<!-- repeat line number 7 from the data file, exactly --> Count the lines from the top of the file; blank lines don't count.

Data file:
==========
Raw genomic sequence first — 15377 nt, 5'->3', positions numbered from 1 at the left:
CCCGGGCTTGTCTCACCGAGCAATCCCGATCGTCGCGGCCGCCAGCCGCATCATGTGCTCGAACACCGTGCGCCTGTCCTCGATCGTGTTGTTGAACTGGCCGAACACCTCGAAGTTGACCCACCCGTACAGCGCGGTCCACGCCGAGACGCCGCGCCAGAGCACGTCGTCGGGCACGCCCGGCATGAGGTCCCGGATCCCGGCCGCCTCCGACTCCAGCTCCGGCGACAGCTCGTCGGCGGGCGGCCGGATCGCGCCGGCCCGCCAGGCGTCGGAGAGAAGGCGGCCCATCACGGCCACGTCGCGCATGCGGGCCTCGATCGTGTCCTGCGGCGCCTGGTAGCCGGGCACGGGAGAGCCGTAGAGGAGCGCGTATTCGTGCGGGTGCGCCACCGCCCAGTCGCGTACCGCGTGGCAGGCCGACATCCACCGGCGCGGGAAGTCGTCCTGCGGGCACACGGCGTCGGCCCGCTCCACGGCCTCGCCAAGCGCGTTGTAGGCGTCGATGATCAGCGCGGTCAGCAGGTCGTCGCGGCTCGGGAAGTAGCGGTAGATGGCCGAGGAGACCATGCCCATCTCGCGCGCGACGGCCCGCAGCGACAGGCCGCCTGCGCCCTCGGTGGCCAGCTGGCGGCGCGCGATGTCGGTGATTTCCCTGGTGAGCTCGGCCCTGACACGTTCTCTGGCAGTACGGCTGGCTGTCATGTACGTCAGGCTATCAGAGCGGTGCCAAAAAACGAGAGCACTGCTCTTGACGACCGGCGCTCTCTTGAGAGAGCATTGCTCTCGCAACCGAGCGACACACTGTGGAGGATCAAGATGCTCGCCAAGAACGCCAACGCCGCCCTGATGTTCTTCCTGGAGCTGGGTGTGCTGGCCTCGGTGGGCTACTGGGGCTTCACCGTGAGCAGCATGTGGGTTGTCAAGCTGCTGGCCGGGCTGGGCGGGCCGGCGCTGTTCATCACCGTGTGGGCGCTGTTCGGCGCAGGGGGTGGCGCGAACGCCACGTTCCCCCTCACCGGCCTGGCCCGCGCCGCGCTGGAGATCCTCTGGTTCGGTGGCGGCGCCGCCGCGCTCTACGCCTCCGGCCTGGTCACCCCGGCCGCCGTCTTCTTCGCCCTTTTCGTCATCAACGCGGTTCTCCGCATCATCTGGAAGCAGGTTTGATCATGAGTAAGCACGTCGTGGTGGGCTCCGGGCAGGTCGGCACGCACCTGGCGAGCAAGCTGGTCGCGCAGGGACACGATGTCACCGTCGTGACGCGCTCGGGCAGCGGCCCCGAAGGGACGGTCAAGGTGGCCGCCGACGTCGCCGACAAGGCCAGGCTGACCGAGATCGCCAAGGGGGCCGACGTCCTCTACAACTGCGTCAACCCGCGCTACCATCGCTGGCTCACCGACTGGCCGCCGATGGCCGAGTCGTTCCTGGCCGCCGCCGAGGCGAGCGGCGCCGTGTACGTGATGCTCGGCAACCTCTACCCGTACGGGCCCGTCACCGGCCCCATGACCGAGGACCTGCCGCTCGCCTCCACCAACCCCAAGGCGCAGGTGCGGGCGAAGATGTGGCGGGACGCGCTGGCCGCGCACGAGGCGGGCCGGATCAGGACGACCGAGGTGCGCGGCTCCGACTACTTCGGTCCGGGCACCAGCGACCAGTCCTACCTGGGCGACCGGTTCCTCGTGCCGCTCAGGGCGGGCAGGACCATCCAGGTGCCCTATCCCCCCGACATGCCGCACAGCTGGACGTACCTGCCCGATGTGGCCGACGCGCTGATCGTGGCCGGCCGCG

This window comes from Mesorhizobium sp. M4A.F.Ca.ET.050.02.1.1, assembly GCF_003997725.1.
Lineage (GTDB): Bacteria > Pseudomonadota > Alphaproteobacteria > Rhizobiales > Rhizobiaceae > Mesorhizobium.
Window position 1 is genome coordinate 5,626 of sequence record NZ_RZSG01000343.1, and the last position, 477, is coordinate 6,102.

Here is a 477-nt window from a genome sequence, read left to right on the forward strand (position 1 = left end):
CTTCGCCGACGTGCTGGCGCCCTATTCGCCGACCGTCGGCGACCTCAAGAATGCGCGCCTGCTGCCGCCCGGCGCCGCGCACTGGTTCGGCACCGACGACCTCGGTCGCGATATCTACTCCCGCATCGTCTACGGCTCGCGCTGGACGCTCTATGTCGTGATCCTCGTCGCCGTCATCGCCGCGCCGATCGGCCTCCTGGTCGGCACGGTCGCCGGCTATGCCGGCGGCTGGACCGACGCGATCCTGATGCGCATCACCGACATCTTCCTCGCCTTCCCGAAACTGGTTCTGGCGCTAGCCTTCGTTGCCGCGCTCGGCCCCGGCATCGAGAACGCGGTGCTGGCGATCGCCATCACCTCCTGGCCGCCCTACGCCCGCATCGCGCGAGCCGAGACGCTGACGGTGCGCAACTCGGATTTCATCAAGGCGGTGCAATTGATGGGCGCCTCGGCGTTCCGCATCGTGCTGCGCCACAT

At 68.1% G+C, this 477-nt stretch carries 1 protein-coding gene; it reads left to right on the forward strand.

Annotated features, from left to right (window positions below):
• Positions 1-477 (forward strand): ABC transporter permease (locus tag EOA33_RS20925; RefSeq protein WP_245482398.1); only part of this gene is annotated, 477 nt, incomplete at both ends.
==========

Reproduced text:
CTTCGCCGACGTGCTGGCGCCCTATTCGCCGACCGTCGGCGACCTCAAGAATGCGCGCCTGCTGCCGCCCGGCGCCGCGCACTGGTTCGGCACCGACGACCTCGGTCGCGATATCTACTCCCGCATCGTCTACGGCTCGCGCTGGACGCTCTATGTCGTGATCCTCGTCGCCGTCATCGCCGCGCCGATCGGCCTCCTGGTCGGCACGGTCGCCGGCTATGCCGGCGGCTGGACCGACGCGATCCTGATGCGCATCACCGACATCTTCCTCGCCTTCCCGAAACTGGTTCTGGCGCTAGCCTTCGTTGCCGCGCTCGGCCCCGGCATCGAGAACGCGGTGCTGGCGATCGCCATCACCTCCTGGCCGCCCTACGCCCGCATCGCGCGAGCCGAGACGCTGACGGTGCGCAACTCGGATTTCATCAAGGCGGTGCAATTGATGGGCGCCTCGGCGTTCCGCATCGTGCTGCGCCACAT